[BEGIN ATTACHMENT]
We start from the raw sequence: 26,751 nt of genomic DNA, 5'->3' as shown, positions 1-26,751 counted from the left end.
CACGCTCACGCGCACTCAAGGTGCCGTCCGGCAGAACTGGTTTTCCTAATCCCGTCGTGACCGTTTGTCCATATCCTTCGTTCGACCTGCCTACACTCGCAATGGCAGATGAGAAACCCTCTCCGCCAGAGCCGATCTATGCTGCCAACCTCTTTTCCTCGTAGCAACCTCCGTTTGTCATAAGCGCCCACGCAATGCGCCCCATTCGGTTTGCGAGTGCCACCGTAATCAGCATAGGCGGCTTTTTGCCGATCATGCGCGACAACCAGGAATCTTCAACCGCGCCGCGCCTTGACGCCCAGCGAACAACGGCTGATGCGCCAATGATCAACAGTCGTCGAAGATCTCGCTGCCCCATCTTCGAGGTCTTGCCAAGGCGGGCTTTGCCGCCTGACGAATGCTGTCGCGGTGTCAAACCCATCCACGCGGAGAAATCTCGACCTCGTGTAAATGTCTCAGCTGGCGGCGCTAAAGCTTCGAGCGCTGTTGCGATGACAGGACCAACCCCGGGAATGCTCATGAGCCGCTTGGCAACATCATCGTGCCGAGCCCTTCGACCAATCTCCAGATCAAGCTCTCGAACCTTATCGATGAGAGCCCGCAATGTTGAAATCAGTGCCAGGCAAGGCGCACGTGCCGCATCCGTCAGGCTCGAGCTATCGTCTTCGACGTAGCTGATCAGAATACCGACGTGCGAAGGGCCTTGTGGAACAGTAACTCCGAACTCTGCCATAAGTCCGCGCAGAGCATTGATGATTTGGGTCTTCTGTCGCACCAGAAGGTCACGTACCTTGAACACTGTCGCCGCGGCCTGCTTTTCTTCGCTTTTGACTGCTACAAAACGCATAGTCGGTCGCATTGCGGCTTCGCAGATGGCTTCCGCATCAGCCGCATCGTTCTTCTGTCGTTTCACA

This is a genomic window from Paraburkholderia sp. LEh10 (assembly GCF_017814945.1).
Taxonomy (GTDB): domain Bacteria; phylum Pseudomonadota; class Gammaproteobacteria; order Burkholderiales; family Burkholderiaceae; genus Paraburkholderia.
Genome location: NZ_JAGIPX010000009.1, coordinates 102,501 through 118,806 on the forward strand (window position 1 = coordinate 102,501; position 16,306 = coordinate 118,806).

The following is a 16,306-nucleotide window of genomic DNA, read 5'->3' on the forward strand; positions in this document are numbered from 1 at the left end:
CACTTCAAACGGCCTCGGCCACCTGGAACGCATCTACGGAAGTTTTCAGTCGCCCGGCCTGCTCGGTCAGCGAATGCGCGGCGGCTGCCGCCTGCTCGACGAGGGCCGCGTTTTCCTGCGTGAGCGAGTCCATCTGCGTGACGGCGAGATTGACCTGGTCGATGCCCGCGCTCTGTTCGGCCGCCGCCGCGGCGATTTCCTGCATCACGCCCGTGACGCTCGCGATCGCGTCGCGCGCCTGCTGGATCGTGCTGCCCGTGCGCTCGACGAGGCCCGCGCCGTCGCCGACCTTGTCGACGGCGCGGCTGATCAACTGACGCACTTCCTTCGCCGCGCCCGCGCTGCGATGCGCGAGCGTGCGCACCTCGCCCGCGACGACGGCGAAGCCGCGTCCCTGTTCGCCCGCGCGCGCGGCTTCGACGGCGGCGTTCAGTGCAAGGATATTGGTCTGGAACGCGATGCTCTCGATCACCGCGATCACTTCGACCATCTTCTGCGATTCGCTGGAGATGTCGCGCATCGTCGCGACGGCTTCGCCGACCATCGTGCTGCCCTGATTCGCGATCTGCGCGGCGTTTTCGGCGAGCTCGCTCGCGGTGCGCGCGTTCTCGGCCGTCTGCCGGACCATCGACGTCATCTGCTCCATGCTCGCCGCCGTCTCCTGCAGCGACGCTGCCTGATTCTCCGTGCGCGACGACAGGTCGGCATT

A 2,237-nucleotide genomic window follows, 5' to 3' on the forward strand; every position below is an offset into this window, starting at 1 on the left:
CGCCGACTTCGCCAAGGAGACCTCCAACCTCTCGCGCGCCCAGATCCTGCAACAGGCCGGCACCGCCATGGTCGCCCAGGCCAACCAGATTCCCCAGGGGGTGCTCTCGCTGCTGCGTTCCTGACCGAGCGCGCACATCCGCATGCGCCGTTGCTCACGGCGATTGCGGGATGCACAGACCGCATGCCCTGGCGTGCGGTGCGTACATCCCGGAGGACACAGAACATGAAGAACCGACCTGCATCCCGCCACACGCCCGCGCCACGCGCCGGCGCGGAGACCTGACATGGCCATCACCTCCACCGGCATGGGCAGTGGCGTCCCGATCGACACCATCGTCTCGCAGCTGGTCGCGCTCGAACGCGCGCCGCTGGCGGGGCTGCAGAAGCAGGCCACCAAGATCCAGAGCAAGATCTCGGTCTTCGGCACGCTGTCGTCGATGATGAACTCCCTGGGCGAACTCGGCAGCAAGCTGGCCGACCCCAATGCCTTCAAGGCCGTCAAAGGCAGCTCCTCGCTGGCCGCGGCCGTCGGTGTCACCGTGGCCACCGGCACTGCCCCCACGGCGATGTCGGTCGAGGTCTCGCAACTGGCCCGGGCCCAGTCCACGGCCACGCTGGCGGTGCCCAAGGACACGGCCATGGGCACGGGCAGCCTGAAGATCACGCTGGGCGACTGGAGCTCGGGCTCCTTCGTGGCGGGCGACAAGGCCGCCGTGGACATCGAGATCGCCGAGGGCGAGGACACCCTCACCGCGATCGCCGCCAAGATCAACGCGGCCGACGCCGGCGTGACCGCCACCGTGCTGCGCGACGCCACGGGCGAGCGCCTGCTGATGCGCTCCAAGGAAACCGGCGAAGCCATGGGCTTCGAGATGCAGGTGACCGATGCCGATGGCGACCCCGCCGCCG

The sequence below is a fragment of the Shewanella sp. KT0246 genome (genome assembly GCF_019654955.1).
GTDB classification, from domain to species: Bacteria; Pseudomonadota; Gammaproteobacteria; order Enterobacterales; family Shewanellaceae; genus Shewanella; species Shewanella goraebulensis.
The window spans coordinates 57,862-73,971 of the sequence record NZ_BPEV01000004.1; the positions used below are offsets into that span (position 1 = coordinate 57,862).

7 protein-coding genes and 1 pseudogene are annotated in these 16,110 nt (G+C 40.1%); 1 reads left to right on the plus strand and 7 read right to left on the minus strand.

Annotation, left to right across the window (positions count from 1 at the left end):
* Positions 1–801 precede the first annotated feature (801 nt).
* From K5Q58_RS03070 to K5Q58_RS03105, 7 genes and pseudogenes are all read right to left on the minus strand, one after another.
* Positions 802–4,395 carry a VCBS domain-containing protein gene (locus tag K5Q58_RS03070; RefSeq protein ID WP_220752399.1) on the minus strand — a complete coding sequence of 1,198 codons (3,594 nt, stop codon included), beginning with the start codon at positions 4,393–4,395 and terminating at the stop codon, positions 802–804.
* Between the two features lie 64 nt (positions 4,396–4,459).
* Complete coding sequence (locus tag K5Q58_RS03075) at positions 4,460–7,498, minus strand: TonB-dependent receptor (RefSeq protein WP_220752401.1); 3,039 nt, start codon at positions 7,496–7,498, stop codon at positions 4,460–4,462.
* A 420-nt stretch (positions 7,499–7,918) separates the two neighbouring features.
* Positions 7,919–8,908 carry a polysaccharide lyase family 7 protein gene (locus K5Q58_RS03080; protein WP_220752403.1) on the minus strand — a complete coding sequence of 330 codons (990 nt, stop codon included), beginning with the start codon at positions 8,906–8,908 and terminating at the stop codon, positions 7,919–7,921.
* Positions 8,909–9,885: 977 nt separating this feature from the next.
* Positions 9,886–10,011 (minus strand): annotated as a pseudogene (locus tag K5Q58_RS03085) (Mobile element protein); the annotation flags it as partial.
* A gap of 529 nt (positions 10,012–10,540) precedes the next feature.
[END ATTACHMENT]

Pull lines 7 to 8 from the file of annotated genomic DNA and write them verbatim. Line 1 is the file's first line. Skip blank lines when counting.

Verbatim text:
CACTTCAAACGGCCTCGGCCACCTGGAACGCATCTACGGAAGTTTTCAGTCGCCCGGCCTGCTCGGTCAGCGAATGCGCGGCGGCTGCCGCCTGCTCGACGAGGGCCGCGTTTTCCTGCGTGAGCGAGTCCATCTGCGTGACGGCGAGATTGACCTGGTCGATGCCCGCGCTCTGTTCGGCCGCCGCCGCGGCGATTTCCTGCATCACGCCCGTGACGCTCGCGATCGCGTCGCGCGCCTGCTGGATCGTGCTGCCCGTGCGCTCGACGAGGCCCGCGCCGTCGCCGACCTTGTCGACGGCGCGGCTGATCAACTGACGCACTTCCTTCGCCGCGCCCGCGCTGCGATGCGCGAGCGTGCGCACCTCGCCCGCGACGACGGCGAAGCCGCGTCCCTGTTCGCCCGCGCGCGCGGCTTCGACGGCGGCGTTCAGTGCAAGGATATTGGTCTGGAACGCGATGCTCTCGATCACCGCGATCACTTCGACCATCTTCTGCGATTCGCTGGAGATGTCGCGCATCGTCGCGACGGCTTCGCCGACCATCGTGCTGCCCTGATTCGCGATCTGCGCGGCGTTTTCGGCGAGCTCGCTCGCGGTGCGCGCGTTCTCGGCCGTCTGCCGGACCATCGACGTCATCTGCTCCATGCTCGCCGCCGTCTCCTGCAGCGACGCTGCCTGATTCTCCGTGCGCGACGACAGGTCGGCATT

A 2,237-nucleotide genomic window follows, 5' to 3' on the forward strand; every position below is an offset into this window, starting at 1 on the left: